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Leap Motion
Leap Motion's Hands-In-the-Air Controller Available in May

By Barry Levine
February 27, 2013 11:51AM

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If Leap Motion's motion controller technology becomes popular on Windows 8 machines, it could conceivably compete with, or replace, that operating system's emphasis on touchscreens. However, both touch and Leap Motion's in-the-air gestural interaction have the same potential issue that could limit its use: arm fatigue. Leap's device goes on sale in May.
 



By this time next year, touchscreen computing may seem as old-fashioned as keyboards, if start-up Leap Motion can successfully build on its buzz. On Wednesday, Leap announced that its 3D, hands-in-the-air motion controller for computers goes on sale in May for $80.

The company is taking pre-orders now, which it began doing last year. By mid-May, orders will begin shipping and Best Buy stores will exclusively handle the 3- by 1-inch controller in the U.S. Last month, Leap Motion announced a global OEM partnership with computer maker Asus, which will bundle the technology with its new high-end notebooks and premium all-in-one computers later in 2013.

Leap Motion has been attracting attention not only because of the low price, but more important because of the purported fine level of control -- a 150-degree field of view, an in-the-air separate tracking of each of 10 fingers and of each hand, and a resolution of up to 1/100th of a millimeter. The company said its product is as much as 200 times more sensitive than other, existing motion-control technology like Microsoft's Kinect controller.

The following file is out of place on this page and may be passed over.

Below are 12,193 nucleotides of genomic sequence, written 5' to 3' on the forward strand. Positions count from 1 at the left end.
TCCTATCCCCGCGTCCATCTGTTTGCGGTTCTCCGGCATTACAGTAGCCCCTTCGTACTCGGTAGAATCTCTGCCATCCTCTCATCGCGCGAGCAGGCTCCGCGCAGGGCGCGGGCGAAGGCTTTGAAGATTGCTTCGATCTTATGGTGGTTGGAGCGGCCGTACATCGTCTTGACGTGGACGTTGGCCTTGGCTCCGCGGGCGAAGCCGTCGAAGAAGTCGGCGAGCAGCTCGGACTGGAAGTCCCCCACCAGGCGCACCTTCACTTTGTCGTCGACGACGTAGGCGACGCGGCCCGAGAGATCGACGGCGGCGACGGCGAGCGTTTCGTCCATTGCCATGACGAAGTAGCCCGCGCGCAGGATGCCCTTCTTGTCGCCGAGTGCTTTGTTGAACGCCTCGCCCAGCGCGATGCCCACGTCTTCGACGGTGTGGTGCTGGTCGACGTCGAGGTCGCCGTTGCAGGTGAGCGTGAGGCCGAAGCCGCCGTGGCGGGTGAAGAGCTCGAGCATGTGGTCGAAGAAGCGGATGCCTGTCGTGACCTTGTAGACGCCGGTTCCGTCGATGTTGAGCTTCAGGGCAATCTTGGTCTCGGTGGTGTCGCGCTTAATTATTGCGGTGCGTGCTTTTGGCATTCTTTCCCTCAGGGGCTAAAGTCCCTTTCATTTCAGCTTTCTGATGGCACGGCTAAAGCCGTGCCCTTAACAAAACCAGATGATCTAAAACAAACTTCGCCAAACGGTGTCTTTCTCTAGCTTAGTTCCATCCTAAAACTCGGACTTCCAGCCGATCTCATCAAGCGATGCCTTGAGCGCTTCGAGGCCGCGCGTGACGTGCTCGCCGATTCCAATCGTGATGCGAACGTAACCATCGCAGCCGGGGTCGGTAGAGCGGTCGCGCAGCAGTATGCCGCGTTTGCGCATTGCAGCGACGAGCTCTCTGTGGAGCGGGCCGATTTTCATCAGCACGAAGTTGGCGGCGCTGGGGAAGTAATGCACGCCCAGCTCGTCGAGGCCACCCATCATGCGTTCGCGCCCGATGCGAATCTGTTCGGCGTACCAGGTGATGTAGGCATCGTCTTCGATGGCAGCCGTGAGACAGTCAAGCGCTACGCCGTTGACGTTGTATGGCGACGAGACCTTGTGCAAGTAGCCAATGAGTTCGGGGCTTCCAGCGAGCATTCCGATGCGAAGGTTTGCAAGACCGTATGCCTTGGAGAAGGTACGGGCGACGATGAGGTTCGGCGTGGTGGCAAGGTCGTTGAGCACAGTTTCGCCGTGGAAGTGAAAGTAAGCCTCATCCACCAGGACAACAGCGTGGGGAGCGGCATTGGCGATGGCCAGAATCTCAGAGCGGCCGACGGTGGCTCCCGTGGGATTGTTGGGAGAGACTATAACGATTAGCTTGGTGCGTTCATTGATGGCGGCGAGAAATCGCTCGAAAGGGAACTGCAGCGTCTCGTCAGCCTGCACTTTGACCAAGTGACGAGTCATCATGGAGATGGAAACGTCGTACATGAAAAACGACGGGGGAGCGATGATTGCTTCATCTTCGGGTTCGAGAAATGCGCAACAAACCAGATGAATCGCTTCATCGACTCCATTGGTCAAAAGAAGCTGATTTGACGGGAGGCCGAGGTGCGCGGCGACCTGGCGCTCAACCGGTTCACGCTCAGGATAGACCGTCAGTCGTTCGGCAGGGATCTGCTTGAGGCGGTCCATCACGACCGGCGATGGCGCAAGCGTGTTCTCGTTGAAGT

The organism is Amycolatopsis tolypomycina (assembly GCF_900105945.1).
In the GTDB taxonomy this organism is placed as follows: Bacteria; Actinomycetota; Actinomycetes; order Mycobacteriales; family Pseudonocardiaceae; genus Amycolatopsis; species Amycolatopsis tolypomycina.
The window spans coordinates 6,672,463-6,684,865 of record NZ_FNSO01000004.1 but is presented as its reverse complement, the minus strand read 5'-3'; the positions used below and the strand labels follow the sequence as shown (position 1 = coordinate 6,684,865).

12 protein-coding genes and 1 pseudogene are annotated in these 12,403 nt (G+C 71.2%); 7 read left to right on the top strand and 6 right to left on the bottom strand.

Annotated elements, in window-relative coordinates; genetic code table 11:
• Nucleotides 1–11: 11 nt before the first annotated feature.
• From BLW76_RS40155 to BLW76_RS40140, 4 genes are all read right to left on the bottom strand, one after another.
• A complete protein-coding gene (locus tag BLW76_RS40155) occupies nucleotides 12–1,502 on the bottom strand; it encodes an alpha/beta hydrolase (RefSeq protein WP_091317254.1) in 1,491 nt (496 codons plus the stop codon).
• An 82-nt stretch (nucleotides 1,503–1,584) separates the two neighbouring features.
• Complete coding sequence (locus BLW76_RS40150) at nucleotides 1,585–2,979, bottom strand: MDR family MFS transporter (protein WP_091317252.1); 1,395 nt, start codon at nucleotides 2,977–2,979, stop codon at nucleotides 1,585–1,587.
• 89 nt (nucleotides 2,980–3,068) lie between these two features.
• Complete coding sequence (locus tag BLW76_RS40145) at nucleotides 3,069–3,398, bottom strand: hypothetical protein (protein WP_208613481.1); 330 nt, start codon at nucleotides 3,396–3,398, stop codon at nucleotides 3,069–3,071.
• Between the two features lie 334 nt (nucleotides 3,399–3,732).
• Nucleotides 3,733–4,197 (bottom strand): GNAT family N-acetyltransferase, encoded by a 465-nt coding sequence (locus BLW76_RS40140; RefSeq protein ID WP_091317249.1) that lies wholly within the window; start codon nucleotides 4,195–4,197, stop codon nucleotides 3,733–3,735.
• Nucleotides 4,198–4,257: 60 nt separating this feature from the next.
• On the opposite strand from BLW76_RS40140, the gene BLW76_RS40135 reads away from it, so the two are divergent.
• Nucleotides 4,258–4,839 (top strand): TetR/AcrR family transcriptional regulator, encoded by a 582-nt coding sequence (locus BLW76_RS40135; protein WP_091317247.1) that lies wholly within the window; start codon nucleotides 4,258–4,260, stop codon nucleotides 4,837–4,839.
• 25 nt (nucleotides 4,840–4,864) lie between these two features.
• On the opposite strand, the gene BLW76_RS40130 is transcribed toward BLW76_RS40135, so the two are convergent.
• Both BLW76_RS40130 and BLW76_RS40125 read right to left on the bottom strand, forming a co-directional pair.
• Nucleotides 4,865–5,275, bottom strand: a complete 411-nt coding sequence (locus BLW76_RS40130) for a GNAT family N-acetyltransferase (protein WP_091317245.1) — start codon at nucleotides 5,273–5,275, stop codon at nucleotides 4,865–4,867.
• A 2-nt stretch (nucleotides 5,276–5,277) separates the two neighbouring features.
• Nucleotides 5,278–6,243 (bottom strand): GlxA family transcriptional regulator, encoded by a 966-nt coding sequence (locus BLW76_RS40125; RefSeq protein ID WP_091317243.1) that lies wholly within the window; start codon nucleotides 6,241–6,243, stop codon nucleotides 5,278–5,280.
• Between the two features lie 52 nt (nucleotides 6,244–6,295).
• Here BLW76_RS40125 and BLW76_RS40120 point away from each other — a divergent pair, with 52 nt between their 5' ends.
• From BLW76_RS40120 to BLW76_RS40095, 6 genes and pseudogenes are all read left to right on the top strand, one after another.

'Less than a Year'

One demonstration app in particular shows the resulting capability: an in-the-air, block stacking-and-balancing game called Block 54 that requires subtle hand motions. A user needs to precisely control the block stacking, as one would do with the physical game, but moving hands and fingers in empty space. Leap Motion has said that its technology is the only one that can provide the accuracy and response needed for that kind of game.

In announcing its product sale schedule, co-founder and CEO Michael Buckwalk noted in a statement that the controller will go on sale "less than a year after we introduced our technology." The product supports Windows 7 and 8, and Mac OS X 10.7 and 10.8. Users will also have access to the Leap Motion-specific app store, Airspace.

If the technology becomes popular on Windows 8 machines, it could conceivably compete with, or replace, that operating system's emphasis on a touch interface. However, both touch and in-the-air gestural interaction have the same potential user experience issue that could limit its use: arm fatigue.

'Could Be a Game Changer'

Leap Motion has seeded the developer community with an SDK and prototype controllers, and has received an overwhelming response, with more than 40,000 developers expressing interest and 12,000 receiving free software development kits. Some of the announced applications include plug-ins for 3D design software Autodesk, Corel's Painter apps, the Weather Channel app, Disney Interactive's Wreck-It Ralph, and the Sugar Rush racing game.

Other applications reportedly in development include ones for driving cars, flying planes, or providing assistance for physical rehabilitation.

Charles King, an analyst with industry research firm Pund-IT, said Leap Motion applications in business could include specialized cases where "interacting with a mouse or keyboard is difficult or impossible," such as a mechanic in a garage or a worker on a factory floor.

As to whether Leap Motion could move beyond such niches and become mainstream, King recalled there "was skepticism when it was first announced about whether it would ever come to market." Now that it is, he said, if "the company delivers the experience it is claiming, there is a possibility it could be a game changer."
 

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